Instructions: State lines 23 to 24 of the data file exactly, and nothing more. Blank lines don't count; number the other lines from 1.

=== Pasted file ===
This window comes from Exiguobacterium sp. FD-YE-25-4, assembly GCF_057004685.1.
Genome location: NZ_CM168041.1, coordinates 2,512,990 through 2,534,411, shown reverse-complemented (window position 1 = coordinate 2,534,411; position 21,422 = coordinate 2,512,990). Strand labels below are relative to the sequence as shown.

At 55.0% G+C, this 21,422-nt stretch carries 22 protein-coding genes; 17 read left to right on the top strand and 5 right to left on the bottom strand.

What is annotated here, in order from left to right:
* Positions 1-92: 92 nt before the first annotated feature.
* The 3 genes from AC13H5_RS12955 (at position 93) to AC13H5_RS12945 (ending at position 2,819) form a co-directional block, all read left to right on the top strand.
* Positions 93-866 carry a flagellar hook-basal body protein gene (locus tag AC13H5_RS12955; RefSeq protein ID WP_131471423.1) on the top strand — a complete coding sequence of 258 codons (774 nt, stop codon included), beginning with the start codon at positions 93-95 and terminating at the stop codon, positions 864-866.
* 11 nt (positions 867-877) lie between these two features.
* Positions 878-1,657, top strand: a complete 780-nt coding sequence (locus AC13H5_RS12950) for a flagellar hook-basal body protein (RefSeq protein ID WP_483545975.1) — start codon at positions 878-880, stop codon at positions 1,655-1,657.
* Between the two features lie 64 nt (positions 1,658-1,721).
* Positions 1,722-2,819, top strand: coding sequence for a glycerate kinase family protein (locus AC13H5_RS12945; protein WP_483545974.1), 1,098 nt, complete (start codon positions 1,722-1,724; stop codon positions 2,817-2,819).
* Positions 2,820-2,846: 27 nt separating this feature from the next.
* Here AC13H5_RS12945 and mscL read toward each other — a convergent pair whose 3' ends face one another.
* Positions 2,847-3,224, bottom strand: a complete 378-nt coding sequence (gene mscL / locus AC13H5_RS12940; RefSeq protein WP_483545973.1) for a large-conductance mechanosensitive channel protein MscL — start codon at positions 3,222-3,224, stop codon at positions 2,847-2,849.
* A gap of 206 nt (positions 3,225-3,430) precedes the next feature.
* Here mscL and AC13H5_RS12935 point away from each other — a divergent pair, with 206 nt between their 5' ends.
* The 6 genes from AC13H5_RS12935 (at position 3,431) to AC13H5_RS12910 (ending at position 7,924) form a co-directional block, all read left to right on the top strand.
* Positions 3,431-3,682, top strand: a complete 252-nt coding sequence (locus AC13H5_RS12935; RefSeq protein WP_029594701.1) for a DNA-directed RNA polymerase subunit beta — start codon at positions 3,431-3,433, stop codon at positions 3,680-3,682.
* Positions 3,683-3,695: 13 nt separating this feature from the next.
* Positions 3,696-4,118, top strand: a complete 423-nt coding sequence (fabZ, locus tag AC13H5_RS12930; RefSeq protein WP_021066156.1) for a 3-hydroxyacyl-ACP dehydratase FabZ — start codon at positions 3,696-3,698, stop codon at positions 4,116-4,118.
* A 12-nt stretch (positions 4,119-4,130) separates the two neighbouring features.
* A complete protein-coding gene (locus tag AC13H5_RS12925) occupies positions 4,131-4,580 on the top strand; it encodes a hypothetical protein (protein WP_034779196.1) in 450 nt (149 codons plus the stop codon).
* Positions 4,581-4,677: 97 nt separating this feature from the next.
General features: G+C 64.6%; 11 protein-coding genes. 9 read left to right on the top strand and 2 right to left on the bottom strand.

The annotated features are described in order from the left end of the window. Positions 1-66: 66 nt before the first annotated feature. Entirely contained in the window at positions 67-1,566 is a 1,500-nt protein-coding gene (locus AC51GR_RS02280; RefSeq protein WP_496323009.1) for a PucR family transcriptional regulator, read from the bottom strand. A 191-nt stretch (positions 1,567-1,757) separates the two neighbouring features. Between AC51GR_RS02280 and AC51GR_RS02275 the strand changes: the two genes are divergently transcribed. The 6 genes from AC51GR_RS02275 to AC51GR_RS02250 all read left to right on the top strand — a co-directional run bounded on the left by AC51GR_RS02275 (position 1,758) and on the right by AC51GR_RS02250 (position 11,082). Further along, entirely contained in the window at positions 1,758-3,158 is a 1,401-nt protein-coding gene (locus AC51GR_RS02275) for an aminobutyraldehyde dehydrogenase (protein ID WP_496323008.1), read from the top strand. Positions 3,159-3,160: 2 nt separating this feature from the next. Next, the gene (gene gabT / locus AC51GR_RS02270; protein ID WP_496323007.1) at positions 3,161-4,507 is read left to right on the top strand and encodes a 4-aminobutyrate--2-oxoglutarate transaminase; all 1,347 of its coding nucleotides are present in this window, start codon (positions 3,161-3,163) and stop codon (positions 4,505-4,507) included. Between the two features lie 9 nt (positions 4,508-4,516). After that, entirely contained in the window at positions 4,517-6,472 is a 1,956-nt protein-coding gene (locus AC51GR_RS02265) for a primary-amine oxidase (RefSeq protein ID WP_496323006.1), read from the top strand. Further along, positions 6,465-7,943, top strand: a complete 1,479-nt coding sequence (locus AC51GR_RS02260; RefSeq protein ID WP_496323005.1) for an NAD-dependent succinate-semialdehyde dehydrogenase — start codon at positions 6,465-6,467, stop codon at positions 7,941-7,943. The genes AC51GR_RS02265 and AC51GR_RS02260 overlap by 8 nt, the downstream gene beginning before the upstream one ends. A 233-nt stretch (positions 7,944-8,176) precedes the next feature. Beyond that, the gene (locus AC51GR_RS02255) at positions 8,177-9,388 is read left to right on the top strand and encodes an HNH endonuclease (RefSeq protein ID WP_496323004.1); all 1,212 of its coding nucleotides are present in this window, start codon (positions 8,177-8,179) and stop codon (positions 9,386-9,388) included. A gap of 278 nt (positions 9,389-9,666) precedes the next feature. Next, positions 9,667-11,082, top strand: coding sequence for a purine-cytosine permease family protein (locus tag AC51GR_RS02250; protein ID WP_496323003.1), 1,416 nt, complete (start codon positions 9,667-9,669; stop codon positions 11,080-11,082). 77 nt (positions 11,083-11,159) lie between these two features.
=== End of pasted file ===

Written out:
* Positions 4,581-4,677: 97 nt separating this feature from the next.
General features: G+C 64.6%; 11 protein-coding genes. 9 read left to right on the top strand and 2 right to left on the bottom strand.